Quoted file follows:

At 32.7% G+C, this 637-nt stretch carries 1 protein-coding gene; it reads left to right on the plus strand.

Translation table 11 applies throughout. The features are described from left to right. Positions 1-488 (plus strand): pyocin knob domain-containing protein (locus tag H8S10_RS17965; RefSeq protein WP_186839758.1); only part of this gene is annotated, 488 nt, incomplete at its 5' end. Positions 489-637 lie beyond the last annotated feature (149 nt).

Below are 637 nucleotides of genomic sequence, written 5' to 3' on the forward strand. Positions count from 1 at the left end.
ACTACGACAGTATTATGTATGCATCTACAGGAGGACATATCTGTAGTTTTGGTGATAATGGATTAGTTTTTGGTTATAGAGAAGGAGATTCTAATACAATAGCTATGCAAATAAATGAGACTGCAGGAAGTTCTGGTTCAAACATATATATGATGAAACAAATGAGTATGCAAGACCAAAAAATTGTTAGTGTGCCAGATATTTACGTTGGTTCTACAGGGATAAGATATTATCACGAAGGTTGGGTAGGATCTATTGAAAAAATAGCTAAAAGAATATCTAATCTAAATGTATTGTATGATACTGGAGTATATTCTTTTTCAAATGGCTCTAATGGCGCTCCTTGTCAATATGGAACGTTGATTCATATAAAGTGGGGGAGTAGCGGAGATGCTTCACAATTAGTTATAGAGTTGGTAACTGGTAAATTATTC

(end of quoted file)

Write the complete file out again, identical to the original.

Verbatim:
At 32.7% G+C, this 637-nt stretch carries 1 protein-coding gene; it reads left to right on the plus strand.

Translation table 11 applies throughout. The features are described from left to right. Positions 1-488 (plus strand): pyocin knob domain-containing protein (locus tag H8S10_RS17965; RefSeq protein WP_186839758.1); only part of this gene is annotated, 488 nt, incomplete at its 5' end. Positions 489-637 lie beyond the last annotated feature (149 nt).

Below are 637 nucleotides of genomic sequence, written 5' to 3' on the forward strand. Positions count from 1 at the left end.
ACTACGACAGTATTATGTATGCATCTACAGGAGGACATATCTGTAGTTTTGGTGATAATGGATTAGTTTTTGGTTATAGAGAAGGAGATTCTAATACAATAGCTATGCAAATAAATGAGACTGCAGGAAGTTCTGGTTCAAACATATATATGATGAAACAAATGAGTATGCAAGACCAAAAAATTGTTAGTGTGCCAGATATTTACGTTGGTTCTACAGGGATAAGATATTATCACGAAGGTTGGGTAGGATCTATTGAAAAAATAGCTAAAAGAATATCTAATCTAAATGTATTGTATGATACTGGAGTATATTCTTTTTCAAATGGCTCTAATGGCGCTCCTTGTCAATATGGAACGTTGATTCATATAAAGTGGGGGAGTAGCGGAGATGCTTCACAATTAGTTATAGAGTTGGTAACTGGTAAATTATTC